"Opals bring the gift of prophecy," he went on. "So they used to say-prophecy and foresight."
He took a ring from his little finger and showed it to me. It was a beautiful stone set in gold. I slipped it on my thumb, but even that was too small for it. I watched the light play on the stone. It was deep blue shot with red, yellow, and green lights. He held out his hand for the ring as though he were impatient that it should be too long out of his possession so I gave it back to him.
"It's beautiful," I said.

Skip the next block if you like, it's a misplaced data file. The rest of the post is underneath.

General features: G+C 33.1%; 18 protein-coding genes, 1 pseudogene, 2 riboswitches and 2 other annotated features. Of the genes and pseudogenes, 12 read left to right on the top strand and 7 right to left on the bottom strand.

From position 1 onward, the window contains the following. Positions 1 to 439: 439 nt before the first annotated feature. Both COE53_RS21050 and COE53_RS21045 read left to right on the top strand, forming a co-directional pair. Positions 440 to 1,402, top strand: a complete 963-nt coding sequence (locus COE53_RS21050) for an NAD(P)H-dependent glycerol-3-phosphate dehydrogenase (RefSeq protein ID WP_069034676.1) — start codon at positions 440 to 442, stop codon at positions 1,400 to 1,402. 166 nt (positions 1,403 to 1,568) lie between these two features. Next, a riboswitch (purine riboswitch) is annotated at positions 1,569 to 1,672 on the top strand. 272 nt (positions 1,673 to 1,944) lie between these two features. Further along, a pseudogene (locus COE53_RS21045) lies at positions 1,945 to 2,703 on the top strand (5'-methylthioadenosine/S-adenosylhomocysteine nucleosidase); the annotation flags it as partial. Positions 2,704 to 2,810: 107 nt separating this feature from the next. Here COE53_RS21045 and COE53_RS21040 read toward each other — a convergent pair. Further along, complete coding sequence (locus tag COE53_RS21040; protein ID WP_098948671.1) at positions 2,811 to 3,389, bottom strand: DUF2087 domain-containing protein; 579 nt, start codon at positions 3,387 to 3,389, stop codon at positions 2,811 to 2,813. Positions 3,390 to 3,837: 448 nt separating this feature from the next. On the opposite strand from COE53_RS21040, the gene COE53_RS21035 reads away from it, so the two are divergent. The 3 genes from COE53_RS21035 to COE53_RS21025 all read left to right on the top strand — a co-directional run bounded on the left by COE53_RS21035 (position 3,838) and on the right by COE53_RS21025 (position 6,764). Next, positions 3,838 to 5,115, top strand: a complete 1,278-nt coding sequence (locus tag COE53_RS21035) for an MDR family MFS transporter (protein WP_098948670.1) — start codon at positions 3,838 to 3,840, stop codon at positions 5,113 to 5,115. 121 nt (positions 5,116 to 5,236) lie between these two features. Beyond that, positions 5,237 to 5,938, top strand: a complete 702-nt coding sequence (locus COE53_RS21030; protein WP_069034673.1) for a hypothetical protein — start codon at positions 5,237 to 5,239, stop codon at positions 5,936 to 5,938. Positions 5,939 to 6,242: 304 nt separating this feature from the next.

"New South Wales...that's where it comes from. I tell you this, Miss Jessie, there are going to be some big finds there one day...even bigger than we've had already. I won't be in on it though." He tapped the tartan rug. "Hazards of the business. Got to accept them, you know. Think of the rewards. I'll never forget the day this happened. I thought it was the end of me. I was collecting nobbies. Clinging to the roof, they were, like oysters...yes, just like oysters. I couldn't believe my luck. Picture me...gouging away. It was in a cave and I was deep in, and there they were in this gritty, reddish seam...lovely nobbies. Suddenly there was a rumble and down came the roof of this cave. It was three hours before they could get me out. I'd got my opals though, and one of them-well, it was a real beaut, worth losing a leg for, or so I told myself. But between you and me your own limbs shouldn't be bartered for anything...not even this little beauty of mine. By God, she's a prize. For a moment I thought I'd found the Green Flash again. Not quite, though...still there's a wonderful green in this one...a magic sort of green. She was the first thing I saw when I came around...because I was in a hospital for a long time while they cut my leg off. Had to. Gangrene and all that. It was a long time before they could get me down to Sydney, and by that time the leg was a goner. And the first thing I said was: ‘Show me that green opal.' And there she was, lying in the palm of my hand, and though I knew there was nothing there where my leg used to be, I felt such pride as you wouldn't understand just to look at the lovely thing lying there in my hand."